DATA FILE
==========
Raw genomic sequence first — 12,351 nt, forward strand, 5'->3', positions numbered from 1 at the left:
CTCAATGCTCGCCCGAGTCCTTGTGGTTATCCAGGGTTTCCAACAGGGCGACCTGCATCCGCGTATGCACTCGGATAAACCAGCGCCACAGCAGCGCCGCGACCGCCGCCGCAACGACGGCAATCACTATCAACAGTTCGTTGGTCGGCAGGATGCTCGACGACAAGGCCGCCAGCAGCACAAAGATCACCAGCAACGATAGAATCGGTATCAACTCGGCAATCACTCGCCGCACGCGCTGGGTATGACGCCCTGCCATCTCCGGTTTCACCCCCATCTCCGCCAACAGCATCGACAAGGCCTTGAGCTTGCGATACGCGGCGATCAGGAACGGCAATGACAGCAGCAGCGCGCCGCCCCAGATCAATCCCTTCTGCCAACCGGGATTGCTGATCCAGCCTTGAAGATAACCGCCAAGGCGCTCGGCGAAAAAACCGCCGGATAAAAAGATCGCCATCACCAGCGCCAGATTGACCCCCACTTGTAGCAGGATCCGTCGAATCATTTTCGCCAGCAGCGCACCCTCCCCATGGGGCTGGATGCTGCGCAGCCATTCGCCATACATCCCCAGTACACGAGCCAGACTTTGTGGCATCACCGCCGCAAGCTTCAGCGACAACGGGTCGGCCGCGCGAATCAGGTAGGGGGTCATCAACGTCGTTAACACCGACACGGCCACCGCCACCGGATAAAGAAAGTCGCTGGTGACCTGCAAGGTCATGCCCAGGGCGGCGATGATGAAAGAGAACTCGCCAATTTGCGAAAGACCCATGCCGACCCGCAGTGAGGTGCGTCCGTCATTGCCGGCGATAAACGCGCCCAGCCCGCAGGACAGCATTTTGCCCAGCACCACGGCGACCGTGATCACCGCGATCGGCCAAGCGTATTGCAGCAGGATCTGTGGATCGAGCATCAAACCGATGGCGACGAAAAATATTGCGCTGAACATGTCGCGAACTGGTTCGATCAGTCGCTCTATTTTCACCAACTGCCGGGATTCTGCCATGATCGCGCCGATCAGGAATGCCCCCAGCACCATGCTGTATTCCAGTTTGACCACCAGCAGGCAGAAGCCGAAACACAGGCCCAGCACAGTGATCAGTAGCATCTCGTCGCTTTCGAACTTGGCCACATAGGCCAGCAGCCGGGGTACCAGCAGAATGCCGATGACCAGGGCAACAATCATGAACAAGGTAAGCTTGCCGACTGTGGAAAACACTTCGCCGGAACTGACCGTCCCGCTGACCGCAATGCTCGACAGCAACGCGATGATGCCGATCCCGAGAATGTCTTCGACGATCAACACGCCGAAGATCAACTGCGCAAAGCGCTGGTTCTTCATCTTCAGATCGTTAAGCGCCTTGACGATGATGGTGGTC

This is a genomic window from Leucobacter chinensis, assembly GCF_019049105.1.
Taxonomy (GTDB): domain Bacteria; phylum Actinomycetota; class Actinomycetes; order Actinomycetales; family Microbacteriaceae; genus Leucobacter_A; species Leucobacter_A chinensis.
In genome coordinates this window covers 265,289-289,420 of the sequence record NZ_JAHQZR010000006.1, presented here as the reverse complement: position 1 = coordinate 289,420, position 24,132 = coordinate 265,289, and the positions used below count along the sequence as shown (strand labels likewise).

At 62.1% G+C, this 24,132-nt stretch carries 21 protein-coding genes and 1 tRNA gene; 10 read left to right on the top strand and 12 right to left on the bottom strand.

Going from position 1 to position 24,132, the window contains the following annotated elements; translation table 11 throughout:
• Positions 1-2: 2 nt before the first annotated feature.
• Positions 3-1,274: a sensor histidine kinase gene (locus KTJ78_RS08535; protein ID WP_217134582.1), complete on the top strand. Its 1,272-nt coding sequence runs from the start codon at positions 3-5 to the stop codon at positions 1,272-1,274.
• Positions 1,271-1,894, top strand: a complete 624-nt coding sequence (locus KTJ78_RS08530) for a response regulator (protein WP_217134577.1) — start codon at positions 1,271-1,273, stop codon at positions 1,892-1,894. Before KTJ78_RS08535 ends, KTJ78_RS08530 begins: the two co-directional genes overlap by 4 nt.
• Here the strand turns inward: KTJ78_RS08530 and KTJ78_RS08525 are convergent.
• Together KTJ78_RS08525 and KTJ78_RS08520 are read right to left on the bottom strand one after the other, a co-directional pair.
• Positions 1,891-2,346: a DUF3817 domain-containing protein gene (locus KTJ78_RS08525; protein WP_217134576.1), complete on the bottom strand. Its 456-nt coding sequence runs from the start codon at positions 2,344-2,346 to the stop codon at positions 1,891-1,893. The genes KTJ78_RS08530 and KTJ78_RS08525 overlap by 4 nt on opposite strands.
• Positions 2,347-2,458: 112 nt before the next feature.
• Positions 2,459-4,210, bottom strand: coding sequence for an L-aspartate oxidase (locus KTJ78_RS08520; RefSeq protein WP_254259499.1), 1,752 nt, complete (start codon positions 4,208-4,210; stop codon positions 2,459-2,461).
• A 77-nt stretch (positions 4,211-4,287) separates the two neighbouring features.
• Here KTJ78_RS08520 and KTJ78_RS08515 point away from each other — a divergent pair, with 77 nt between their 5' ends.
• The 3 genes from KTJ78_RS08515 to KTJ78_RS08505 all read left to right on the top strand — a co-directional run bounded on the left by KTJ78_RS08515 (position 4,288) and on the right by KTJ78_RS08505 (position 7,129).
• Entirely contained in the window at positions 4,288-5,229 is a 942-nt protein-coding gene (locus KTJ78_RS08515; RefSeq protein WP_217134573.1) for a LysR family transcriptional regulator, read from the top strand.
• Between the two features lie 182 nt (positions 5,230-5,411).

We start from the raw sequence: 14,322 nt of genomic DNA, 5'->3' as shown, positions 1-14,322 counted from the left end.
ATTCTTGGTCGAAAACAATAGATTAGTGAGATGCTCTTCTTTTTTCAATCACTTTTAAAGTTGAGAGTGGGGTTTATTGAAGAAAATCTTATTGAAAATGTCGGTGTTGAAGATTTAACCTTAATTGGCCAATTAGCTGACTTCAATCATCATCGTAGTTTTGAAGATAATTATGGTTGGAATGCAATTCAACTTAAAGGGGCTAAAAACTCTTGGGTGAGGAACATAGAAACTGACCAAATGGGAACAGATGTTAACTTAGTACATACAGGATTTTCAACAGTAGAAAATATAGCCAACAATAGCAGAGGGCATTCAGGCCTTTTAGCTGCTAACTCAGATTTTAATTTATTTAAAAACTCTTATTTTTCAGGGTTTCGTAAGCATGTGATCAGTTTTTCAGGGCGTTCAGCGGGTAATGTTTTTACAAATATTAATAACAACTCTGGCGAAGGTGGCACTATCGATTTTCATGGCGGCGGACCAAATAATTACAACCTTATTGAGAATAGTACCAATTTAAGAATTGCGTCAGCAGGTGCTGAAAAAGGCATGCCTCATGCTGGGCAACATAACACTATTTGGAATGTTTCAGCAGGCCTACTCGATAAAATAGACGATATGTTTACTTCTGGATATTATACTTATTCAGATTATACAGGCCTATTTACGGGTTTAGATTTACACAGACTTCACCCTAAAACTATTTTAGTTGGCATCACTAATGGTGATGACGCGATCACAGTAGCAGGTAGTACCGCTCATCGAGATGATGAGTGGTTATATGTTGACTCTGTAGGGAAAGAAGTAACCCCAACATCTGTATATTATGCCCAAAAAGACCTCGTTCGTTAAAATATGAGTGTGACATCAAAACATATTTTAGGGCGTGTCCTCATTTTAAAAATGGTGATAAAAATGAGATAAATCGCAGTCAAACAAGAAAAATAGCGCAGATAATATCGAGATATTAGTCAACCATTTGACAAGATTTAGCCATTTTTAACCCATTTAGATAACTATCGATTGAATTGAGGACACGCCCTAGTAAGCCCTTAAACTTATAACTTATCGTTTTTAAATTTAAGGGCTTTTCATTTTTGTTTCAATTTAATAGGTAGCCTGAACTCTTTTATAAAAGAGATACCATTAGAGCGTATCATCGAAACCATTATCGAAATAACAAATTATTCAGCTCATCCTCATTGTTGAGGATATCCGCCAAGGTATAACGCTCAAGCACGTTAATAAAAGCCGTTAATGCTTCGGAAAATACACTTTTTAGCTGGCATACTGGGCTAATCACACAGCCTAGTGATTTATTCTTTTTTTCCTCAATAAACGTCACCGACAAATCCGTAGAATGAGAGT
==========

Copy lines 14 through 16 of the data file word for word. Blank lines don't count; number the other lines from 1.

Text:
• Positions 2,347-2,458: 112 nt before the next feature.
• Positions 2,459-4,210, bottom strand: coding sequence for an L-aspartate oxidase (locus KTJ78_RS08520; RefSeq protein WP_254259499.1), 1,752 nt, complete (start codon positions 4,208-4,210; stop codon positions 2,459-2,461).
• A 77-nt stretch (positions 4,211-4,287) separates the two neighbouring features.